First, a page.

A few months ago, I suggested to a few friends that we combine martinis, gossip and knitting. The Stitch 'n' Bitch trend was by then unfurling across North America, but still I wondered it I'd get any takers. No worries. A hip 18-year-old friend called and begged to get in on the action: "Oh, are you having one of those really trendy granny parties with cocktails?"
Around Vancouver, teens, tweens, and young professionals are taking to knitting and crocheting, ditching the book club and crashing the image of crafting circles. People are knitting at work on breaks (like the hair stylists at Toni & Guy who all click away in the back room) and taking their needles and yarn into cafes and bars (like the group that meets weekly at Irish Heather in Vancouver's Gastown).
According to a 2000 survey by the U.S. Craft Yarn Council, nearly one in three American women knits, the percentage of young women taking up the craft doubling since 1996. While there are no specifically Canadian numbers, the Canadian Craft Council and the Canadian Knitters Guild guess the numbers here are equivalent.
Reviving 'the granny arts'
Sara Gillingham is a 29-year-old graphic designer who works 70 and 80 hour weeks. She has been crocheting since she was five but has picked it up a stitch in the last couple of years despite her hectic schedule. For her, it's an antidote to the pressures of work. "I find it meditative because it feels familiar and comforting. I like the feel of the yarn, and I like the repetitiveness." She also likes that "it reminds me of my granny. It's what I call the 'granny arts'."
Gillingham used to attend a Stitch 'n' Bitch with "hard core crafters" who met to share resources and info. She liked that they gathered in a coffee shop. Regulars would stop by and join the conversation. Soon, "very cool arty guys who are into things like knitting" would come by to flirt.
Kristi McNicholl and Mackenzie Davis, both 16, knit at school, in the lunchroom and in class. The teachers who allow it say the girls, when knitting, concentrate better. They started in grade 4 in a lunch time knitting club. "We knit tighter in those days but we've loosened up, knitting and otherwise," says McNichol, laughing.
'Like coffee and cigarettes'
The movement's guide book Stitch 'n' Bitch, which features projects such as "Cape Mod," and "Tank Girl," sold out in bookstores across Vancouver. Author Debbie Stoller argues that people are hungry for low key social settings.
"Knitting helps you listen better. And like coffee and cigarettes, knitting and talking go better together."
"It started in the olden days," says Ingrid Mutsaerts, who owns the Knit n Stitch shop in West Vancouver. "Women had no heating so they would get together and knit and stitch while the men were out in the fields." The jarring of the 9/1l terror attacks, she says, has fueled a revival of "home." The day the towers crumbled on global television, Mutsaerts recalls, her husband urged her to close the store. "No one will come," he said. But it was her busiest day ever, and sales have been up ever since.
Stoller doesn't wholly agree with the 9/11 theory, but credits evolving notions of feminism. Knitting waned in the 1980s and 1990s when the feminism of the time suggested "anyone who spent her days cooking and cleaning and knitting and sewing was frittering her life away. Women were assumed to be made for greater things and loftier goals" like corporate or athletic success, she says.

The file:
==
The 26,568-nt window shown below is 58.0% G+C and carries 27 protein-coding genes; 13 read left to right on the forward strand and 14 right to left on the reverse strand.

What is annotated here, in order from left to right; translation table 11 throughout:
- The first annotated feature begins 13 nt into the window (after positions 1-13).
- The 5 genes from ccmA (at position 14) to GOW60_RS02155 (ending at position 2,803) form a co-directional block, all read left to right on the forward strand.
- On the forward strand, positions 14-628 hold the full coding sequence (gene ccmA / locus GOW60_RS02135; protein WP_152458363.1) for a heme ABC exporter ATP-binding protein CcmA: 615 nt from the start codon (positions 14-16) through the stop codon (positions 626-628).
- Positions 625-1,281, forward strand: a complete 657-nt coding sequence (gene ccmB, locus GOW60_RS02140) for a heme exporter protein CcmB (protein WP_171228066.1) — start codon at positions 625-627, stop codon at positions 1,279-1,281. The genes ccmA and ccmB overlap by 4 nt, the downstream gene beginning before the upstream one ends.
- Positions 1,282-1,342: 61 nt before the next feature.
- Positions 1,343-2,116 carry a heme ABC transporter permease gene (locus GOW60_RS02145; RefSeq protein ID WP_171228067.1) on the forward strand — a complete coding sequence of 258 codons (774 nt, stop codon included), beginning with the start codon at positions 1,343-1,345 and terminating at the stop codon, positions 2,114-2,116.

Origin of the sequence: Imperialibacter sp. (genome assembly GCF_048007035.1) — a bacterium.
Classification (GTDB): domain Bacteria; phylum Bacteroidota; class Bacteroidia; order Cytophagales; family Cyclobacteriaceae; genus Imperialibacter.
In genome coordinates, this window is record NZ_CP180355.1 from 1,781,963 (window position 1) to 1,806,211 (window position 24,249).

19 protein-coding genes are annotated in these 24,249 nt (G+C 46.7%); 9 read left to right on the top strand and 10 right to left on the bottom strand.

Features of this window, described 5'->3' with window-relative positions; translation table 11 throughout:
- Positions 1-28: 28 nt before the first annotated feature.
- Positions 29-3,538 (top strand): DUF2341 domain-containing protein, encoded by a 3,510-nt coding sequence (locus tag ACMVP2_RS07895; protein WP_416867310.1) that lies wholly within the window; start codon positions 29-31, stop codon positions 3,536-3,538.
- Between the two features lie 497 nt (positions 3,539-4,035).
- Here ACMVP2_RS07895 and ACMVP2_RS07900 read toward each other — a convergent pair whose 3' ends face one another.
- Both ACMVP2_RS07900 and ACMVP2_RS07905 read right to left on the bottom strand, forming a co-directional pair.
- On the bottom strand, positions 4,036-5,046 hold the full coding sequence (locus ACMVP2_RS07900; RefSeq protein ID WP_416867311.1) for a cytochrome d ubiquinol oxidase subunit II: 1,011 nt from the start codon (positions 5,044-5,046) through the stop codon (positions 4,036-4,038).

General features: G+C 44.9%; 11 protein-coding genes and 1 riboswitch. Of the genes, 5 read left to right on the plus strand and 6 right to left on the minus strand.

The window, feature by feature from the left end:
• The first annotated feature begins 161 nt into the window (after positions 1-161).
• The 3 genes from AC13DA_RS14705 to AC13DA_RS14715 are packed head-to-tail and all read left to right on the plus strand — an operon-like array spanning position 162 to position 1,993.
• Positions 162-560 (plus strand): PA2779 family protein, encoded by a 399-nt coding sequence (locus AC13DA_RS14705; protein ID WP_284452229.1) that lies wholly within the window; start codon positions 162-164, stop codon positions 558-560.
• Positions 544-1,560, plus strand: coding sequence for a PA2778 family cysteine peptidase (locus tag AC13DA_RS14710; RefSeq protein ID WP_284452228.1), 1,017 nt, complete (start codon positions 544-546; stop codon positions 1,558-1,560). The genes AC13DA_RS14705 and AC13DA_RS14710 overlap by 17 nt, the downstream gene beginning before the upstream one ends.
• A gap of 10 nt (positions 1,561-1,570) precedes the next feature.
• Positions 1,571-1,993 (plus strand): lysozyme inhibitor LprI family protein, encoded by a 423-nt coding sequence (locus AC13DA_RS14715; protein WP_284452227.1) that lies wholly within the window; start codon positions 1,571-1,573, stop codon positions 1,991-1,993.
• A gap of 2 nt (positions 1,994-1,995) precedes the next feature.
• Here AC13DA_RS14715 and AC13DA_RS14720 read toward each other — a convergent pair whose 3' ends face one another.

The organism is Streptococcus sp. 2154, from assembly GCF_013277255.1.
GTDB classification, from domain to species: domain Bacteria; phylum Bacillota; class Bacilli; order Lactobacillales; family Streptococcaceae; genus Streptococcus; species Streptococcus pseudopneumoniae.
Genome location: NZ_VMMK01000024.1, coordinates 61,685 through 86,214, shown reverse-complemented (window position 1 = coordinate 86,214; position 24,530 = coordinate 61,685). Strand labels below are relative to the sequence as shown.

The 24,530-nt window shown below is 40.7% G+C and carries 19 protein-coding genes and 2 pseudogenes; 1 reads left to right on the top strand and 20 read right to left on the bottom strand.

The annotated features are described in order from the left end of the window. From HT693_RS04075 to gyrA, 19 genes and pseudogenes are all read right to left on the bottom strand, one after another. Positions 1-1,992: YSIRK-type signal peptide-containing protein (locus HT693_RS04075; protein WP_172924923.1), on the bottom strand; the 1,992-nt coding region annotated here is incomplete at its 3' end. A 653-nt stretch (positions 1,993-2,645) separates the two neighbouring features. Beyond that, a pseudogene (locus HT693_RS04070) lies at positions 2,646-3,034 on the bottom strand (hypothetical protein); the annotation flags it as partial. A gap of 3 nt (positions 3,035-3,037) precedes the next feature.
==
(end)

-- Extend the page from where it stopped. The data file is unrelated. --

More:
Now people realize that looking down on knitting, cooking, and sewing isn't feminist but anti-feminist, Stoller argues.
'Radical domestic culture'
"Radical domestic culture" is how members of one Stitch 'n' Bitch group in Dunbar jokingly describe their passion. They aim to launch a tongue-in-cheek public art piece that involves knitted sweaters for outdoor sculptures. Member Rachel Poliquin, 29, a PhD student in Comparative Literature at UBC, even has a plan to knit "knickers for the bull's bits" on the bovine sculpture that stands outside the brokerage office at Georgia and Homer. "Public sculptures are often so sensible and so male," says Poliquin. "Wouldn't it be great if one morning they were all just covered in knitting?" There's even talk of knitting scarves for skyscrapers.
Of course, most people are more likely to knit a scarf, or sweater, for people in their lives. Some fashionistas like the ability to tailor-make individual styles; others welcome an opportunity to avoid sweat shop garments.
"The more people work with technology, the more they need something that gets them back in touch with their ancestors and their past," says Cythia MacDougall, President of the Canadian Guild of Knitters.
The knit Net
If so, knitting has found an ironic home on the Internet, where "knit-alongs" allow one person to suggest a pattern, then everyone knits it simultaneously and enters their comments, questions, and progress in a specific chat room for that project. MacDougall says knit-alongs are good for competitive people as it "spurs them on" and also good for beginners since they can ask questions and get support.
Sounds fine in a cyber sort of way, I guess, but I don't see enough room for martinis and gossip. I've more in common with Carolyn Mitchell, 29, an IT trainer at a brokerage in Vancouver. She's an avid knitter and just bought some new, raw wool that she's dying with Raspberry Kool-Aid.
Mitchell is happy to note that she can watch TV and knit at the same time and feel like she's doing something. But what she really looks forward to is meeting once a week with her Stitch 'n' Bitch group.
"You can never get enough gossip" she says. "And you always need a scarf."
Vanessa Richmond is a free-lance journalist in Vancouver.